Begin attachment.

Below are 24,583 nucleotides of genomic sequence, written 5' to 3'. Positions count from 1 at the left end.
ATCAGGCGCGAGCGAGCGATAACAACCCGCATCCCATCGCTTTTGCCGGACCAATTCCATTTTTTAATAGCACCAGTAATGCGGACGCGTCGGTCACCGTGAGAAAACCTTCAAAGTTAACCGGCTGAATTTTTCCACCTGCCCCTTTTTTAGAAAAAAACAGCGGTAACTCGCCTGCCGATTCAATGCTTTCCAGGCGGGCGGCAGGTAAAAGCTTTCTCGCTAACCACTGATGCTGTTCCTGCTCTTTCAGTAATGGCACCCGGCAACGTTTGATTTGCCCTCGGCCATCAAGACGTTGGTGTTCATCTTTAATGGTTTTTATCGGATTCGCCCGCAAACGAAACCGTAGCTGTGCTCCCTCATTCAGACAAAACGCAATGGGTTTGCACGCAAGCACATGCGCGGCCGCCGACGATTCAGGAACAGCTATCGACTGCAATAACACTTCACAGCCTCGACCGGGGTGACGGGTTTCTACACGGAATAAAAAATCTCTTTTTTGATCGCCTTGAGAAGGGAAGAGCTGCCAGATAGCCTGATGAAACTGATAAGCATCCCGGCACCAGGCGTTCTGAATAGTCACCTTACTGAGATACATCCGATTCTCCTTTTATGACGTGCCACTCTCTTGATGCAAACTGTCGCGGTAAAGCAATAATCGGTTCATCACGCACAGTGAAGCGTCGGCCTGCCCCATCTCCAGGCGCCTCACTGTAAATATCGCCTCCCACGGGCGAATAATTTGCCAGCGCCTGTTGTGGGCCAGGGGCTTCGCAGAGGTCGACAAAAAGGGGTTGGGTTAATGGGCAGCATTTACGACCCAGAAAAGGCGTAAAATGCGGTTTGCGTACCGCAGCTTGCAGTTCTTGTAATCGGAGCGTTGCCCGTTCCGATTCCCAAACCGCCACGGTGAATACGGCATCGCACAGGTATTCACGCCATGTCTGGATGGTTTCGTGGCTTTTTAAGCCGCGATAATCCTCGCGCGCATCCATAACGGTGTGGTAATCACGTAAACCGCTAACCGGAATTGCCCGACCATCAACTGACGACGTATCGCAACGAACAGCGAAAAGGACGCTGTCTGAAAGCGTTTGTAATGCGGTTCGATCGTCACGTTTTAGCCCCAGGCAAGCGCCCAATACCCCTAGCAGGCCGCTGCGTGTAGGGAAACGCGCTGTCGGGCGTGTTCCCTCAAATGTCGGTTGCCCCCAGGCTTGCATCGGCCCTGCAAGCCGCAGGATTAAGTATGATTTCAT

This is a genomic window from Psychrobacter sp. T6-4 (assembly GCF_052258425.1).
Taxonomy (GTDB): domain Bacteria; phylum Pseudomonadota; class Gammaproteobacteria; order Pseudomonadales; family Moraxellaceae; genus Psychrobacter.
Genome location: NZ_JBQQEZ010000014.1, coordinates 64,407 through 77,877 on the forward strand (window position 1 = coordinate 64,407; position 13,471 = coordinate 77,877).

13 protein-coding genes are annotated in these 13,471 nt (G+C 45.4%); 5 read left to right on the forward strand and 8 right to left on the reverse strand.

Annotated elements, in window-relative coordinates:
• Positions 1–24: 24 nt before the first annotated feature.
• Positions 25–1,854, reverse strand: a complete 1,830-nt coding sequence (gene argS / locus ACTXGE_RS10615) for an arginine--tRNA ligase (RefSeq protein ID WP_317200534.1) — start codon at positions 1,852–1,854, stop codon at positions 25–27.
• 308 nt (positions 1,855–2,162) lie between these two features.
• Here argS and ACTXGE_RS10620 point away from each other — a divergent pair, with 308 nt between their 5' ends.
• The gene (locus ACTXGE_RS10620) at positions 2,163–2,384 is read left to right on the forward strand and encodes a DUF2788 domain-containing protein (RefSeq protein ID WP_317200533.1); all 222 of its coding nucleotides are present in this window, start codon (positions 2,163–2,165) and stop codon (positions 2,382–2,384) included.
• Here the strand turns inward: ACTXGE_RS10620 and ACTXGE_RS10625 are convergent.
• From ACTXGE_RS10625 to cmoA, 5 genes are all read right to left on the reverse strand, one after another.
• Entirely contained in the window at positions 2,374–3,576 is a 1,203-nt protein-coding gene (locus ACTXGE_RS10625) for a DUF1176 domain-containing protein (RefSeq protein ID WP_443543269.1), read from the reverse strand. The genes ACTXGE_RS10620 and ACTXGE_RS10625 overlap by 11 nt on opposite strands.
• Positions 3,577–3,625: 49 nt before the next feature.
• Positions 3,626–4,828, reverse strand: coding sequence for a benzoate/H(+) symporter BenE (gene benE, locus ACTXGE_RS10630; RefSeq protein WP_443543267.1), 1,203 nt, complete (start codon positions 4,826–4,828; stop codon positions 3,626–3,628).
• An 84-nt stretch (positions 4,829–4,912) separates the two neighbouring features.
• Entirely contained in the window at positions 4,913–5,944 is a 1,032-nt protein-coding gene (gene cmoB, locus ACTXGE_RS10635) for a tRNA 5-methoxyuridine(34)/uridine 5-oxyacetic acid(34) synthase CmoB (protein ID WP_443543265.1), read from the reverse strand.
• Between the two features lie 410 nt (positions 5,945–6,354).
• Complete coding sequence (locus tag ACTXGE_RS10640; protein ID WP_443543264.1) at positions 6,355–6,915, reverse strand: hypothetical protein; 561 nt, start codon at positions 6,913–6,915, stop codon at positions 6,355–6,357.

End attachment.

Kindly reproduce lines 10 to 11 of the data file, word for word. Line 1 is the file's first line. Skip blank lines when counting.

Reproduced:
• 308 nt (positions 1,855–2,162) lie between these two features.
• Here argS and ACTXGE_RS10620 point away from each other — a divergent pair, with 308 nt between their 5' ends.